Sunday, July 28, 2013

The search for common ground

Psalm 67:3-5 (NIV)

May the peoples praise you, God;
   may all the peoples praise you.
May the nations be glad and sing for joy,
   for you rule the peoples with equity
   and guide the nations of the earth.
May the peoples praise you, God;
   may all the peoples praise you.
I came across a tweet today from noted Presbyterian writer/speaker/consultant Bruce Reyes-Chow (moderator of the 218th General Assembly of the Presbyterian Church (USA)), and I appreciated the sentiment but didn’t pay it too much mind after the initial reading. But after going through the verses from today’s lectionary and searching for inspiration, ultimately landing on these three from Psalm 67, the tweet came back on my mental radar:
To be clear — This Christian does not believe in the God that many people describe when they talk about why they don't believe In God.
This is not to say the Psalm and the tweet are in any way connected, but they are floating together in my mind. As are two people from totally different worlds (one a professor-author the other a singer-songwriter) whom I heard in recent interviews describing how everyone in the world has a relationship with Jesus. The professor said whether or not a person believes in the Jesus of the Bible, they are at least aware of the person who existed in history and what is said to be true. The songwriter, raised Catholic, cited Jesus as a character he likes to include because people who hear his music immediately understand the context. He also references “Star Trek” and the “Wizard of Oz” in his songs.

I try not to be in the habit of telling people what to believe. I do try to be in the habit of being honest about what I believe. And while part of what I believe is in direct conflict with others of varying faith traditions — and outright rejected by people who have no interest in considering anything preternatural — I really would like for everyone to believe in something.

If my boys ever ask me why I believe in God (hopefully I’ve made it clear to them that’s not an “if” question in my mind), I’m not exactly sure how I’d start my response. But I consider life on this planet to be far too amazing to be accidental. And I have to think that no matter how people who believe define God (or a god), about the rules or the power or the responsibility or all the things that divide us and cause anger and segregation and rudeness and violence, all who believe in something beyond humanity are still, at one point, on common ground.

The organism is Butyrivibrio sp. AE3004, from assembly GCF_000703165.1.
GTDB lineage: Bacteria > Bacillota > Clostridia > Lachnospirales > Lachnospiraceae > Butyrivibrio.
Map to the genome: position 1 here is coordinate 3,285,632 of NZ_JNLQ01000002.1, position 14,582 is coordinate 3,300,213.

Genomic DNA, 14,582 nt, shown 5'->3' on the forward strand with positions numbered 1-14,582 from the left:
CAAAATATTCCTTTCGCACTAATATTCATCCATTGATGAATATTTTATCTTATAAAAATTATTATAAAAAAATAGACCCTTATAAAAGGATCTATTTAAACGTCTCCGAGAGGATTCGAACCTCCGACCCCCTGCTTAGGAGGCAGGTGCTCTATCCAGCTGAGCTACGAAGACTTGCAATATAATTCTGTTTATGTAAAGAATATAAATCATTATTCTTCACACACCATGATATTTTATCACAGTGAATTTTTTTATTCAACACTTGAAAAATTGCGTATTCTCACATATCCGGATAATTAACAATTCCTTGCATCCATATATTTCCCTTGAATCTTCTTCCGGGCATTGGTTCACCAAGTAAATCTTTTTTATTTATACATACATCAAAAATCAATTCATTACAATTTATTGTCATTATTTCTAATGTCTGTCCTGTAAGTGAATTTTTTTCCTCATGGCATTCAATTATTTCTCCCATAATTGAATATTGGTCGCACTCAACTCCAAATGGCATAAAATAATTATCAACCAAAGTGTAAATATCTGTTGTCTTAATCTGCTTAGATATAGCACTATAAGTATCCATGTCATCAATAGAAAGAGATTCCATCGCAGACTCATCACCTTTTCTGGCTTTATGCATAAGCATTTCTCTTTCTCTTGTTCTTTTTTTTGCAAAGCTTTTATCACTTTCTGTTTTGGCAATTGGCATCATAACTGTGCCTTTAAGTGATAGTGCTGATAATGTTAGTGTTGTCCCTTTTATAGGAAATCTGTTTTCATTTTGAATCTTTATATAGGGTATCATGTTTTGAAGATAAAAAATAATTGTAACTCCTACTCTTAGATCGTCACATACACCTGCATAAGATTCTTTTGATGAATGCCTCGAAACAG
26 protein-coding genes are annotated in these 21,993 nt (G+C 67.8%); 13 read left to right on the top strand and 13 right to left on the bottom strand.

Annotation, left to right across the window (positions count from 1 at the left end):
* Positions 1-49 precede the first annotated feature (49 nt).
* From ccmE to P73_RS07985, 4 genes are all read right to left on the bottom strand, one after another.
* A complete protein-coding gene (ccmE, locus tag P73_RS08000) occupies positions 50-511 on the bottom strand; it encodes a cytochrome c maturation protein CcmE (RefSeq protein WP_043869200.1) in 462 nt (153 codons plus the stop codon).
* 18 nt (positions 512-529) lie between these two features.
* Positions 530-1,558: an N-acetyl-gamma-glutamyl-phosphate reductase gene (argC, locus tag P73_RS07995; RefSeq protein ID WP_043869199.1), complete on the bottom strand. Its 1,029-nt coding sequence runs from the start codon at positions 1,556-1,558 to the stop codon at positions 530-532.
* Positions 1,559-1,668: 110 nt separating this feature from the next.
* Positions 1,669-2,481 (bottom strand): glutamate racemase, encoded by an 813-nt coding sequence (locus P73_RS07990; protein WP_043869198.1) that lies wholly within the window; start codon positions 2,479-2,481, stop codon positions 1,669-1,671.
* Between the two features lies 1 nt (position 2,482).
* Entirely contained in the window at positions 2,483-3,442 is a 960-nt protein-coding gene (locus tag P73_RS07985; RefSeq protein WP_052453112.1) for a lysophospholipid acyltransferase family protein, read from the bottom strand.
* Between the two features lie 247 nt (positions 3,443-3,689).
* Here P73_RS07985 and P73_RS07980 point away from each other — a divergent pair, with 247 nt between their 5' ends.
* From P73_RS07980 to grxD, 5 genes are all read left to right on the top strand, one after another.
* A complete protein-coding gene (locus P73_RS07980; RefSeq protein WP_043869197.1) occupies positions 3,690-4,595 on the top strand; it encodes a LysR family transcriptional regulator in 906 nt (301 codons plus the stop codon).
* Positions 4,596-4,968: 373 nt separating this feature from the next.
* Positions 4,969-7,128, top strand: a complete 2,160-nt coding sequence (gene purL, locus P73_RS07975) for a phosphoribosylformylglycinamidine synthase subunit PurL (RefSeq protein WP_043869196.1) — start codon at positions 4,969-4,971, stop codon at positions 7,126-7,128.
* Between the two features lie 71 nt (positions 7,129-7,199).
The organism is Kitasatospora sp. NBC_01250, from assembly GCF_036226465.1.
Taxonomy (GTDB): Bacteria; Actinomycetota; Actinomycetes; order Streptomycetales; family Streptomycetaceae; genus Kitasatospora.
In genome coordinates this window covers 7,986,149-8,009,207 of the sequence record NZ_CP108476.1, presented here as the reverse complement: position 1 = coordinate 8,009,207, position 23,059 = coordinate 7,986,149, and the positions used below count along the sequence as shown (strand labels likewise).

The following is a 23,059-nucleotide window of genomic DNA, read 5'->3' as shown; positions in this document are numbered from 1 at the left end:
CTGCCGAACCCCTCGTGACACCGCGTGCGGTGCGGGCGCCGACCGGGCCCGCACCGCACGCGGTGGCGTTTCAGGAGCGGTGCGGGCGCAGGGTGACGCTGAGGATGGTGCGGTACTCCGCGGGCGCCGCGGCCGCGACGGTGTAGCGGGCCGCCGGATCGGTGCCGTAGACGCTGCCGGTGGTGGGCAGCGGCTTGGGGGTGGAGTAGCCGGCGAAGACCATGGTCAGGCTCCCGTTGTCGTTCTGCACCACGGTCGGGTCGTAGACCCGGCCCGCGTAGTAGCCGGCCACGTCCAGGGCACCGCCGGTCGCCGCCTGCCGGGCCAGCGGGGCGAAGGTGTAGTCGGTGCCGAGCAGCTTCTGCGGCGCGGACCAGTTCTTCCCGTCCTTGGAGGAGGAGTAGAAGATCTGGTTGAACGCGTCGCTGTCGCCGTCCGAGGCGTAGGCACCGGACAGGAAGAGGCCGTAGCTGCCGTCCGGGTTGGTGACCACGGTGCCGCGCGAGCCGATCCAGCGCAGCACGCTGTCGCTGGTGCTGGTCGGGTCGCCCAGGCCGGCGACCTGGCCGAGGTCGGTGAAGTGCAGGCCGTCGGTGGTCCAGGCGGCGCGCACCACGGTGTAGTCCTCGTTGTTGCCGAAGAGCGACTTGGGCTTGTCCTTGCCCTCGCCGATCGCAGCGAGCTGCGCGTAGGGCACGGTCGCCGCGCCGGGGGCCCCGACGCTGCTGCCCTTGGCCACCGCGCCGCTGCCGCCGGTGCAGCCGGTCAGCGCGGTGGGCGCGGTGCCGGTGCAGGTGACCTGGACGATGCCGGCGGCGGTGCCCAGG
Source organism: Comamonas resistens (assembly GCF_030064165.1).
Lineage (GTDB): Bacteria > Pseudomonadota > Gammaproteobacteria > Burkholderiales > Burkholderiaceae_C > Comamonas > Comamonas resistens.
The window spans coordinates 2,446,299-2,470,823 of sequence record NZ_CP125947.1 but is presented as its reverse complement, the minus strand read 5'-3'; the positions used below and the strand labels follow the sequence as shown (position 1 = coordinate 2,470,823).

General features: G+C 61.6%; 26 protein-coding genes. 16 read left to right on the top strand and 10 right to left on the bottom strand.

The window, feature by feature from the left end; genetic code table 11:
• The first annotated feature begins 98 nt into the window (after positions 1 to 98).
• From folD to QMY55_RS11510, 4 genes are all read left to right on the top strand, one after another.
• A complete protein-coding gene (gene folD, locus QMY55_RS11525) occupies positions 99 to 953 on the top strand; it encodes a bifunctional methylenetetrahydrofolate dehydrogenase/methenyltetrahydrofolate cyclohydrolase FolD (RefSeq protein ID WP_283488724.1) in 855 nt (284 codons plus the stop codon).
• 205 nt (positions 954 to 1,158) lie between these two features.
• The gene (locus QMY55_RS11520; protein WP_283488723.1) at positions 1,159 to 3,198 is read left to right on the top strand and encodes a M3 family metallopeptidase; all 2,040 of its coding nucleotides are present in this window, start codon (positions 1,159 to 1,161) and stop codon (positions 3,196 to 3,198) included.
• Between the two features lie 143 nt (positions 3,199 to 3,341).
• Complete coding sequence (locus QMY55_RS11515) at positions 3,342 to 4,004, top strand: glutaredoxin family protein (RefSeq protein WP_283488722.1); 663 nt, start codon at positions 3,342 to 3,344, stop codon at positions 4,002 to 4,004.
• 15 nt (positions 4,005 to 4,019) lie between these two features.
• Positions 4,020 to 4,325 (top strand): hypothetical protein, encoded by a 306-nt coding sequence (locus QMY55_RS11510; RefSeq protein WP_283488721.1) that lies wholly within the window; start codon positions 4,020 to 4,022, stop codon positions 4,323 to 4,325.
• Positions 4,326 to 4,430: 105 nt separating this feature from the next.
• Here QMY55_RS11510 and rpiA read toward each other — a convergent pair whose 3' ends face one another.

I come not to stake any claim in theological arguments or set forth a definitive position that will establish my belief system and rank it superior to all others. Rather, I am trying to be honest about what I will tell my kids. And that is an urging for them to find that common ground with other people. It is so incredibly easy to figure out what it is that makes us different from other people, and as we do so we overlook the things that make us the same.

I want to raise children who celebrate the sameness, who prize justice and equality. Do you need to believe in something supernatural to understand equality? I suppose not. But for me, belief in a God who created me and loves me requires me to believe the same is true of everything else that has life. That’s why it’s so important to love our neighbors as ourselves.

Another passage I read today but opted not to write about is Jesus’ tale of the sheep and the goats, in which those on the left don’t recall seeing the Lord as hungry, thirsty, naked or so on. The King tells them whatever they did not do “for the least of these,” they did not do for him. Every time I read that passage I think about all the things I could or should be doing to better show love for others, to reflect in the way I live what I say I believe about justice and equality.

I don’t know what else to write. I want my kids to grow up to be better men than I have been, but I also want to make use of whatever time I have left to better myself as well, to lead by example and to show my children what it means to put faith into action. We are blessed to have many such examples to appreciate and follow, and I hope one day others can say the same for us.

A prayer for July 28:

Lord, I try to pray each day, and I try to be good about being thankful for the good things you give and apologetic for the bad things I do. I hope I am sufficiently reverent, and I trust you understand that when I ask for help it’s not because I’m needy but because I realize I can’t become the person you call me to be just by trying on my own. I also hope whatever I write here is pleasing to you, that it reveals my honest self and reflects well on my faith and the hope I have placed n you and your love. Amen.

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